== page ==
Africa, Aitch, Birds & Birding, Books, Nostalgia, School, Travel Africa, Wildlife, Game Reserves

Africa’s Great Wild Places

When I left Specsavers in 2000 the lovely team I worked with gave me a perfect farewell gift: A book by Chris and Tilde Stuart: ‘Africa’s Great Wild Places.’ Right up my alley. If the Stuarts think these places are special you can bet they are. They have been all over Africa and they don’t flit in and out; when they go somewhere, they stay a while!

I had been to seven of the fifteen places they chose for the book and immediately set about getting to the eighth:

Luangwa in Zambia

LuangwaWithKids (26)
Watched eles crossing the Luangwa as we ate. Little ones submerged except for their trunks!

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Okavango in Botswana

Okavango book June Kay (1)

We had this book at home growing up and I loved it. It describes the Okavango in 1958; Moremi and Chobe weren’t parks yet, but the story about two crazy loons driving a great lumbering gas-guzzling, wartime D.U.K.W amphibious monstrosity led to a fascination and – years later – many trips there starting in 1985. The latest trip was in March 2018. While there I read her new book Starlings Laughing, under her new name June Vendall Clark. I’m pleased to report that exactly fifty years later the Okavango is still the amazing paradise June Kay loved so much.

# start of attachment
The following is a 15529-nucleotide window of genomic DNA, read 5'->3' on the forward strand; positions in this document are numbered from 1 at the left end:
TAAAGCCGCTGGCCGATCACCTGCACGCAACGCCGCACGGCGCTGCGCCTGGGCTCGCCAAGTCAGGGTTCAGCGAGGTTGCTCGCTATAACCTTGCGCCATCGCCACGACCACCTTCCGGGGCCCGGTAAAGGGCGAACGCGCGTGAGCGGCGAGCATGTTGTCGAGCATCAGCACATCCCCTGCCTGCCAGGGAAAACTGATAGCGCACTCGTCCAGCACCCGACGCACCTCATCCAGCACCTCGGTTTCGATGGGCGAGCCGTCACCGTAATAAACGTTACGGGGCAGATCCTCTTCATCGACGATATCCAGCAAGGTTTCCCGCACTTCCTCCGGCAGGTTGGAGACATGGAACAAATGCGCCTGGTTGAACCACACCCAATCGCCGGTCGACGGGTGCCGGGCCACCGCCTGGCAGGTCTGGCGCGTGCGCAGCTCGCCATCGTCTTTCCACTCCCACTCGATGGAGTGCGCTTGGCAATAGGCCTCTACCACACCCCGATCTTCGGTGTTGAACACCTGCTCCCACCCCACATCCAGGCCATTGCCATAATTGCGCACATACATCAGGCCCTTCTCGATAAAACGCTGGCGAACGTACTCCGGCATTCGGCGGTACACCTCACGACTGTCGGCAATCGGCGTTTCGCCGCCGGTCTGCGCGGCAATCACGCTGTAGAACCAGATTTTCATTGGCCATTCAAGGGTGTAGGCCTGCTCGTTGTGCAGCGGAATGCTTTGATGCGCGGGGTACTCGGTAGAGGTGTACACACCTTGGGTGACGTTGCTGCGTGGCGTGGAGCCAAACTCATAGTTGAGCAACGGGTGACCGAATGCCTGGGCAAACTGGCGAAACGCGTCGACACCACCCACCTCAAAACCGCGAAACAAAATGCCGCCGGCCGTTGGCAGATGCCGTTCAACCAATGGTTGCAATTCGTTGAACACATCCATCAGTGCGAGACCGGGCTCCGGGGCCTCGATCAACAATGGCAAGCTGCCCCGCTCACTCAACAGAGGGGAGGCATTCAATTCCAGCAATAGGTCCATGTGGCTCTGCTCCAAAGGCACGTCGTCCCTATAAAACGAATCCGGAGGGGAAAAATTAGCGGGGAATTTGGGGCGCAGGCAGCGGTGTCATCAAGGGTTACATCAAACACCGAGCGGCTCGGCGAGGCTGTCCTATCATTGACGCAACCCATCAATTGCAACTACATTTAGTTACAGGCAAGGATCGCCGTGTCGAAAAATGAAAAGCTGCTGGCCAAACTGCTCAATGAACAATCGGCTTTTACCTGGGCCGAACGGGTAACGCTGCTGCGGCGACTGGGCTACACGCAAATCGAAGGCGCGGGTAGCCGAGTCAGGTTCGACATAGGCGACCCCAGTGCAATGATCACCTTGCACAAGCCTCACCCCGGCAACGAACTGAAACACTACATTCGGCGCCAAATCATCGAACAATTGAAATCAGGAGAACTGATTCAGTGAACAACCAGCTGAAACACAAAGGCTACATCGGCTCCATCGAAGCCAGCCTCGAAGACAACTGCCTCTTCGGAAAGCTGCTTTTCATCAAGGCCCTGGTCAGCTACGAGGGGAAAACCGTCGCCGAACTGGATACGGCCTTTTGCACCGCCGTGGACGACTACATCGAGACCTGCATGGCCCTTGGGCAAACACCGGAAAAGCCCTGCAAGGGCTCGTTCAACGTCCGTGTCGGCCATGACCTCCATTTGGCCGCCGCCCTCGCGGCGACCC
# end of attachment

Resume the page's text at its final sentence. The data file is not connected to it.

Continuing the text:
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Tsavo in Kenya

here

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Kruger National Park in South Africa

First visit in 1968 – a school tour.

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The Kalahari – Gemsbok Park in SA and Makgadikgadi Pans Botswana

1969 school tour and 1996 with Aitch; In 2010 with Janet we saw the Green Kalahari!

Kayak Kalahari Ngami (28 small)

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Etosha in Namibia

Okakuejo camp
Okakuejo camp

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Hwange in Zimbabwe

Probably my favourite. In 1997 we went to Makalolo and in 2010 to Somalisa

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The Namib

Namibia Balloon (4)

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Western Tanzania

This was one area I thought it unlikely we’d get to visit. Then Mike Lello got to go! His son Chris worked in wildlife safaris in Tanzania and arranged a fly-in trip. And lately, wonderful news: My bro-in-law Jeff and nephew Robbie have bought a farm near Iringa. I may not get all the way west, but I’d love to go to the Selous and Ruaha National Park! Time will tell!

More to see:

Uganda, the Serengeti, the Soda Lakes, the Great Selous

Canoe & Kayak, Sport, Travel, Travel Africa

We Kayak the Kalahari

As a schoolboy I was keen on kayaking and was tickled by a cartoon depicting a kayak on dry land trailing a dust plume with the caption Kalahari Canoe Club! I kept that on my wall for years. Kayak’ing in the desert was just a joke, right!?

In January 2010 we got to the Kalahari to hear the Nhabe River was flowing strongly into Lake Ngami and Aitch’s twin sis Janet and boyfriend Duncan had organised us kayaks! Hey! Maybe you really could kayak the Kalahari!